Select Committee on Public Accounts Minutes of Evidence

Examination of Witnesses (Questions 80 - 99)



  80. Can I ask the Treasury for their view on that? Is it correct that there were not any index linked bonds around a few years earlier that could have been used in this way?
  (Sir Andrew Turnbull) This is a question relating to corporate index linked bonds. This was a market which was developing.
  (Mr Stewart) There were a number of small index linked bonds. There was no real liquidity in the market. There was great uncertainty as to their deliverability. When the funding competition was launched, there was much more liquidity in the index linked bond market and banks were looking at offering an index linked product as well, although they were struggling to do so. The market had moved on between the time when the original bid was put together and when the funding competition was run.

  81. Had we gone ahead in 1997, as we would have done if there had not been a government change, the whole project would in practice have cost £13 million more because the option which was finally chosen was simply not available because companies were not producing index linked bonds.
  (Mr Stewart) It undoubtedly would have cost more. The Treasury were seen to have influence in the negotiating power and the power of the Treasury generally had an effect on the market at that time. You have to compare a competition that was run by Exchequer Partnership but in close consultation with the Treasury with a competition which was run in isolation within Exchequer Partnership.

  82. Mr Gershon, paragraph 1.14. The compensation being offered to Societe Generale if they did not come in with part of the funding—why exactly was that done in the sense that I would have thought it would be more logical to wrap that up in whatever price was being paid to Societe Generale anyway.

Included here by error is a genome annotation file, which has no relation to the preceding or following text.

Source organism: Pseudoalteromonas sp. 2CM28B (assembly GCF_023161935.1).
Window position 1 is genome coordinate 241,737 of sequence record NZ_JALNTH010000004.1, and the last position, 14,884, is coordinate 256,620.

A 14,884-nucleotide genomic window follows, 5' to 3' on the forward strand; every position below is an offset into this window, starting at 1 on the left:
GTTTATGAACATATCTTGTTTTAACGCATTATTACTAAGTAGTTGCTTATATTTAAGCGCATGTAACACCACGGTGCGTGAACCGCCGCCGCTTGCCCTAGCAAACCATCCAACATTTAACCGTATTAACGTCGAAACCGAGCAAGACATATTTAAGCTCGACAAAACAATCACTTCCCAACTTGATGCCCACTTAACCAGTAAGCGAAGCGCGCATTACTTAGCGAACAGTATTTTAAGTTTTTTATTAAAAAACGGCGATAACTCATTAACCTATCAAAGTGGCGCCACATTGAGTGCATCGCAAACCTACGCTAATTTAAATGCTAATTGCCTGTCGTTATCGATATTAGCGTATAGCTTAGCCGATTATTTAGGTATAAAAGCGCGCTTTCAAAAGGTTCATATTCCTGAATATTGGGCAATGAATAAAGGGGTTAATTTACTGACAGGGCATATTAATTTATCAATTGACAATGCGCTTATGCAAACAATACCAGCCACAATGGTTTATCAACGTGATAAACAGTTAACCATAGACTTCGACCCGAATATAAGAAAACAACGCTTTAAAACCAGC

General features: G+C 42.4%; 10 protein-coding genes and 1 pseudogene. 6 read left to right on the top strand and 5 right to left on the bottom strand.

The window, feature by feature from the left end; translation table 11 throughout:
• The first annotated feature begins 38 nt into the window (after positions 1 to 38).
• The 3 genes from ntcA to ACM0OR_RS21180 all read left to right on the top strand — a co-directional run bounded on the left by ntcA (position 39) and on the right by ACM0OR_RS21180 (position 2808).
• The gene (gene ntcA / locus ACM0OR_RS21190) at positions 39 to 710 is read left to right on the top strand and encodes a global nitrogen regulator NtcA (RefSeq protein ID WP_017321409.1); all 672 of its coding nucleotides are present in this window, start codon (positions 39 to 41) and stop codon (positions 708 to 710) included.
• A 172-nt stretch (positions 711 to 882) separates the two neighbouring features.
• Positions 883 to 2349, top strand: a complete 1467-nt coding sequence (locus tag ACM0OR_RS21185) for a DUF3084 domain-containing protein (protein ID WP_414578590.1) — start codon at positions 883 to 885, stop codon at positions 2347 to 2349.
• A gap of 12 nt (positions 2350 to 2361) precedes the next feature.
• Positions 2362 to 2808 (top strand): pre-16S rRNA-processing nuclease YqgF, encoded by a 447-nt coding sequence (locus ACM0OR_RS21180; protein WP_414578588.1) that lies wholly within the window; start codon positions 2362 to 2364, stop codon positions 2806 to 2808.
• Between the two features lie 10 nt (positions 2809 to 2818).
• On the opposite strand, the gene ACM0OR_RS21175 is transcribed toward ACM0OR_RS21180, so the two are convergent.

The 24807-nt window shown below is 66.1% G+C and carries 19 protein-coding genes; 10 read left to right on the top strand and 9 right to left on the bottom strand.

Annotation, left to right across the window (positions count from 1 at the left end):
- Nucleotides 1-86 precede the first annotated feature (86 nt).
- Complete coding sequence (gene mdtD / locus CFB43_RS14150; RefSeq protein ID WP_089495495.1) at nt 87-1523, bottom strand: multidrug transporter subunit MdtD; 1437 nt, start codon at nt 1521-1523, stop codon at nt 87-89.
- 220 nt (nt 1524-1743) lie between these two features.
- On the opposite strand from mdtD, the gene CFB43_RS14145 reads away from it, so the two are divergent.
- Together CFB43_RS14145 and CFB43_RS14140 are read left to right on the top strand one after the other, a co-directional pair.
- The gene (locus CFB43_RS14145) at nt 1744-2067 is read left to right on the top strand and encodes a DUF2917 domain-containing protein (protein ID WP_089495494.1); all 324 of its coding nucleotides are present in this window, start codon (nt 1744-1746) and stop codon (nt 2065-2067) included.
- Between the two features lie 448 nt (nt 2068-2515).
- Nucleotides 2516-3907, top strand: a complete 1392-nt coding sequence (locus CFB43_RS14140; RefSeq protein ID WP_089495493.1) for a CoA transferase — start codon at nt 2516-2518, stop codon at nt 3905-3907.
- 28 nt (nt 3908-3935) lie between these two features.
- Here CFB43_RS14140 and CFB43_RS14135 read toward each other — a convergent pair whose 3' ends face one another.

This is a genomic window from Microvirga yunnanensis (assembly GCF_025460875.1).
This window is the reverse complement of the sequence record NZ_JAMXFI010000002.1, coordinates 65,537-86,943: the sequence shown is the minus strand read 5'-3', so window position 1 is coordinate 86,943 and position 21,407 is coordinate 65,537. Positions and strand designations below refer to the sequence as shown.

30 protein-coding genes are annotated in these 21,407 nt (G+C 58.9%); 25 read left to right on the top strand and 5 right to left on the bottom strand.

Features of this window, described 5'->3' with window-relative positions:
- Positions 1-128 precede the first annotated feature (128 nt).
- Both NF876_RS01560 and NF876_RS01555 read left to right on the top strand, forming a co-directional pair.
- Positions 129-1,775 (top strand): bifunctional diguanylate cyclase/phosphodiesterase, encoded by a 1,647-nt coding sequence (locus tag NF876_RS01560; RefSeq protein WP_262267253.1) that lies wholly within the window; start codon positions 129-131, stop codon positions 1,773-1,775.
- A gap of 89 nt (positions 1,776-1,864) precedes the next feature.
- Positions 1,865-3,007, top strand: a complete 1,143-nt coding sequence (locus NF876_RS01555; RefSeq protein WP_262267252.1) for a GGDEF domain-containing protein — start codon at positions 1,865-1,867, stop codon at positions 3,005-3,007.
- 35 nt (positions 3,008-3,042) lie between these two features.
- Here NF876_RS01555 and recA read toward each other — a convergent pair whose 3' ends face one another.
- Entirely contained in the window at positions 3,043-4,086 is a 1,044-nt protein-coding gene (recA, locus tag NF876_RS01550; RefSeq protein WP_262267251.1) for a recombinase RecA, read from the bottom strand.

(Sir Andrew Turnbull) That is probably for James or I. You have to separate their role as an adviser. We would not want to wrap up their role as a provider of funds with their role as a provider of advice. The explanation for this is that they had, in the original bid, offered to provide this mezzanine level of debt. We wanted to have a competition for that. We wanted to compete that as well as the senior debt, but we were also advised that it was quite difficult just to have a separate competition for that one tranche. We wanted to hope that the people providing the senior debt would also offer this mezzanine debt. There was some doubt as to whether people would do that so you could have got a situation where you had one bidder who provided the senior debt and the mezzanine debt and another bidder who only provided the senior debt. Therefore, you would not have a competition. We arranged with SocGen that they would maintain their offer to provide this, which might get taken up and it might not. In effect, we bought an option with them. What it means was that when we had these two bids came in, we had the Ambac bid which was for both the senior and the mezzanine debt and the FSA bid which was only for the senior debt. We were then able to combine that with the SocGen offer which had been maintained and kept on the table since 1996 and effectively we were able to then have two competing proposals. This was an offer which we think is entirely vindicated because if we had not done it we would have had a problem with this competition. It was worth paying that fee to maintain that option.